COPD usually manifests with very non-specific symptoms for which not many people seek medical attention. It is only with progressive worsening of the condition, when a physician investigates the medical history of a patient with a retroactive questionnaire, that the course of the disease can be traced.
A combination of COPD symptoms for emphysema, chronic bronchitis and reactive airway disease includes coughing, progressive worsening dyspnea, exercise intolerance, a feeling of fatigue with routine activities, sputum production with various consistencies, and altered mental health.
Productive cough is also frequently observed, often heavy in the mornings, with sputum production, which is colorless in the beginning but turns yellowish green over time, indicative of bacterial infection.
Breathlessness, though probably the most significant symptom, occurs at a very later stage, when the FEV falls below 50% of the expected value. The FEV is a surer test for COPD detection, but not an indicator for mortality.
Wheezing is common during exertion and exacerbations.
In 2011, the American College of Physicians/American College of Chest Physicians/American Thoracic Society/European Respiratory Society (ACP/ACCP/ATS/ERS) published a set of guidelines that can help in tracking COPD and respiratory obstruction. These include:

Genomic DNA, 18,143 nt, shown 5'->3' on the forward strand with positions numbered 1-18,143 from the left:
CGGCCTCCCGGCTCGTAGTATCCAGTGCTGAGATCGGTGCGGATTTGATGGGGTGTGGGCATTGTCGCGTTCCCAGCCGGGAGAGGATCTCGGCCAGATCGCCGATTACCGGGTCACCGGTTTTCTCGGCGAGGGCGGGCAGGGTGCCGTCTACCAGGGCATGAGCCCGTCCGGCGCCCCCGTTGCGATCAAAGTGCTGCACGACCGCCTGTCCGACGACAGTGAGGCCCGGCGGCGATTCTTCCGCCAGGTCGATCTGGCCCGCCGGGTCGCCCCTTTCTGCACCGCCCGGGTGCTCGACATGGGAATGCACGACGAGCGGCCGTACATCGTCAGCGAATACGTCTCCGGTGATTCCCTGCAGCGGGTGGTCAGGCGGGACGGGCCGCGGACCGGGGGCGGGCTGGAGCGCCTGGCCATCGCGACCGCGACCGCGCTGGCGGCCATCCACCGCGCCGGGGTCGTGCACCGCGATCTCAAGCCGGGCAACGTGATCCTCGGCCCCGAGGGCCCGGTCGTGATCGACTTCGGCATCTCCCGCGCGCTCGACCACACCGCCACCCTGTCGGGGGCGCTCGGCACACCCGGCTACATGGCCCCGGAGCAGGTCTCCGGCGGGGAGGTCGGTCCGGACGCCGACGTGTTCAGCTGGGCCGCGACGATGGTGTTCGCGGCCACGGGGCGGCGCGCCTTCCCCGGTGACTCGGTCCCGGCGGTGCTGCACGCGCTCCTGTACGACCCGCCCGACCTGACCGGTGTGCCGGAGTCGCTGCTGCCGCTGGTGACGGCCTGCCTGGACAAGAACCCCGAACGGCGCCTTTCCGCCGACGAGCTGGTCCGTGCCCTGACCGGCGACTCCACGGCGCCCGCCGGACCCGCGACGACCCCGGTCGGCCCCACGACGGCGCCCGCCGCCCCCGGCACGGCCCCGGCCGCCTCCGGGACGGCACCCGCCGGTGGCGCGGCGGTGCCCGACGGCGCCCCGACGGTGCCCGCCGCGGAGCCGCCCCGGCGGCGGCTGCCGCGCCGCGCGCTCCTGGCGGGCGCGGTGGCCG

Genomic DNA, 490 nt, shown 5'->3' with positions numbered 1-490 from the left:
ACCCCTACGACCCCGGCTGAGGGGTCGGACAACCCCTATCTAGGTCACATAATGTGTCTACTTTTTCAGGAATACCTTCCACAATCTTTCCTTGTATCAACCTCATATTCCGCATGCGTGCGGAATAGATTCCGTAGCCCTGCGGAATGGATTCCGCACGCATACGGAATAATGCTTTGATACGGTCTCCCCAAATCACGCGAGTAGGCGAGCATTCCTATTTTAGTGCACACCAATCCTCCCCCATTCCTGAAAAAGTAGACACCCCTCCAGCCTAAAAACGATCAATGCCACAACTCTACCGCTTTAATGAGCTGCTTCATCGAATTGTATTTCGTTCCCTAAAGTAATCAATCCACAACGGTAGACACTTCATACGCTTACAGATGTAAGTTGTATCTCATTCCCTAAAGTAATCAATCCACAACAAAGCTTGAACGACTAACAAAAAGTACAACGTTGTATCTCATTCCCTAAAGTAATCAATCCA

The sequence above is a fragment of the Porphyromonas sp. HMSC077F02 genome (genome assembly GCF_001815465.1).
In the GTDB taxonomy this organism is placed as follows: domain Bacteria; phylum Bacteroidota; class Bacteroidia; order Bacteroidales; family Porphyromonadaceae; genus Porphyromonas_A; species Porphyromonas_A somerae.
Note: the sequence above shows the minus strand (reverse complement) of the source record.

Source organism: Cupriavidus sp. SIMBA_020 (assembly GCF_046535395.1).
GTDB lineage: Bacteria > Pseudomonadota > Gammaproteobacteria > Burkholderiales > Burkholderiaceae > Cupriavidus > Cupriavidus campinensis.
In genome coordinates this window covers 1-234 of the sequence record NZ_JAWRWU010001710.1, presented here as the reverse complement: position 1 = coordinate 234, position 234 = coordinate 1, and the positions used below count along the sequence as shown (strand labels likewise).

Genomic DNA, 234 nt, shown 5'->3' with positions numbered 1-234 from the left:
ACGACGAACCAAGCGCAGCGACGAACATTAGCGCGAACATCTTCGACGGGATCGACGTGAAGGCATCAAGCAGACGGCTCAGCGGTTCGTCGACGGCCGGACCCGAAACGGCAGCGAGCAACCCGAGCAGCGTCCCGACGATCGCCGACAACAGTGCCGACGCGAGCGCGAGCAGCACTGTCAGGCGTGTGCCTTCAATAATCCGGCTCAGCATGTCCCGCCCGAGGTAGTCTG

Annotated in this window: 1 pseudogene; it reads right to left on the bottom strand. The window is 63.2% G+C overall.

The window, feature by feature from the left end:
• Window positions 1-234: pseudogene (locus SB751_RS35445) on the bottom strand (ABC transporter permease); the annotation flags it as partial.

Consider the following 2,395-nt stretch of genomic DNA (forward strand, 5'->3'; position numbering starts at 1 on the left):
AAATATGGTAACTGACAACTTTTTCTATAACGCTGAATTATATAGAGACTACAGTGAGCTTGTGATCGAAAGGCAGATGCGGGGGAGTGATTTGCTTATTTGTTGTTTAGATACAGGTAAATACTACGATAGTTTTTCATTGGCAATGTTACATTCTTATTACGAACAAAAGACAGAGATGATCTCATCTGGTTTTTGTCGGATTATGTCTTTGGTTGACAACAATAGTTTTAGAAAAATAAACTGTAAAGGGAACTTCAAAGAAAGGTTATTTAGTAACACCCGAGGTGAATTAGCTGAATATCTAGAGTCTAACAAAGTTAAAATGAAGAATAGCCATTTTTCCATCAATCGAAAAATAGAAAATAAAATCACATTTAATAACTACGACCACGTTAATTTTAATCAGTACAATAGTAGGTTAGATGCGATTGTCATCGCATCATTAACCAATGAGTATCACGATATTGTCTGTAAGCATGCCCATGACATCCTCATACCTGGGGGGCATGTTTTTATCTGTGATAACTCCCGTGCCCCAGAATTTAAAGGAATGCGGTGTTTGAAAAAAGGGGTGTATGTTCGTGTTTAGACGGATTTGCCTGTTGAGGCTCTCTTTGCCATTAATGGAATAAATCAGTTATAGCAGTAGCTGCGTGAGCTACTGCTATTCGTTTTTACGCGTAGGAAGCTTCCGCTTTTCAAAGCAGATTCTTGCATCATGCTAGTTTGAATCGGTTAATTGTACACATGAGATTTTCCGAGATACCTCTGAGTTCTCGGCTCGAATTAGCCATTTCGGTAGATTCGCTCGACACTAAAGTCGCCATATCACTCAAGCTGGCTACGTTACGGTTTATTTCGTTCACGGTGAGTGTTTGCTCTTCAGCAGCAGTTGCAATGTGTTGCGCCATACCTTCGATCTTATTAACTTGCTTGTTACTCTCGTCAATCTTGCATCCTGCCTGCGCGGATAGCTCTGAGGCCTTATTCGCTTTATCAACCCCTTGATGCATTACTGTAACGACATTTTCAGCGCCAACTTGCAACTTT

- Self-reported smoking history of 55 pack-years or more (a pack-year is a term used to measure how much a person has smoked over the years. One pack-year refers to smoking one pack of cigarettes daily for a year).
- Presence of wheezing sounds on inspection with a stethoscope (auscultation).
- Self-reported wheezing.
In cases where these symptoms are absent, the possibility of airway obstruction is ruled out.
Some other systemic manifestations of COPD include decreased fat-free mass, impaired systemic muscle function, osteoporosis, cognitive impairment, pulmonary hypertension, and left heart-failure.
Symptoms In Chronic Bronchitis & Emphysema:
It is important to distinguish between the symptoms of chronic bronchitis and emphysema.
Chronic bronchitis is marked by productive cough (for 3 months or more) with progression towards dyspnea, frequent pulmonary infections, progressive cardiac and respiratory failure, edema and weight gain.
Emphysema is marked by a long history of progressive dyspnea, late onset of non-productive cough with the occasional production of mucoid sputum, and eventual cachexia (loss of appetite and simultaneous weight loss, fatigue and weakness) and respiratory failure.